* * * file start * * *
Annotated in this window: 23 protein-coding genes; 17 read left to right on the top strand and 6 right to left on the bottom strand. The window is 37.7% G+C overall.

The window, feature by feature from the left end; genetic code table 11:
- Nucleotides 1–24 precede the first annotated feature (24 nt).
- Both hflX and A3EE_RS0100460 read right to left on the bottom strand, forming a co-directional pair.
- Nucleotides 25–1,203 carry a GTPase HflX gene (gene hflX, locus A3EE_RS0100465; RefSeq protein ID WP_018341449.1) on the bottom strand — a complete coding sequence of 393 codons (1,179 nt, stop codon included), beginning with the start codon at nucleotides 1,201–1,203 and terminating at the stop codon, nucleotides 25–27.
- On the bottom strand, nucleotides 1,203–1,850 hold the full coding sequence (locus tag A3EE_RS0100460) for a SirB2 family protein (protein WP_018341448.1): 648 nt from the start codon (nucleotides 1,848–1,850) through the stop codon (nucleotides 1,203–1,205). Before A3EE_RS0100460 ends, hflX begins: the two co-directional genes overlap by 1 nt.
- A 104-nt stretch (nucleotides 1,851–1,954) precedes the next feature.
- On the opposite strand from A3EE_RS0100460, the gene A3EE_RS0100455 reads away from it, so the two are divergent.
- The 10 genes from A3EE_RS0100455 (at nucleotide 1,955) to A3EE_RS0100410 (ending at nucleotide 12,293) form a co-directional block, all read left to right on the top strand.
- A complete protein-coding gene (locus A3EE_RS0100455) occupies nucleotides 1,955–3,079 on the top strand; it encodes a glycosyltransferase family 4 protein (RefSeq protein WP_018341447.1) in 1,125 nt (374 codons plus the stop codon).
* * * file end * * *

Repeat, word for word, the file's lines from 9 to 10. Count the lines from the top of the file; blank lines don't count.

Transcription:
- The 10 genes from A3EE_RS0100455 (at nucleotide 1,955) to A3EE_RS0100410 (ending at nucleotide 12,293) form a co-directional block, all read left to right on the top strand.
- A complete protein-coding gene (locus A3EE_RS0100455) occupies nucleotides 1,955–3,079 on the top strand; it encodes a glycosyltransferase family 4 protein (RefSeq protein WP_018341447.1) in 1,125 nt (374 codons plus the stop codon).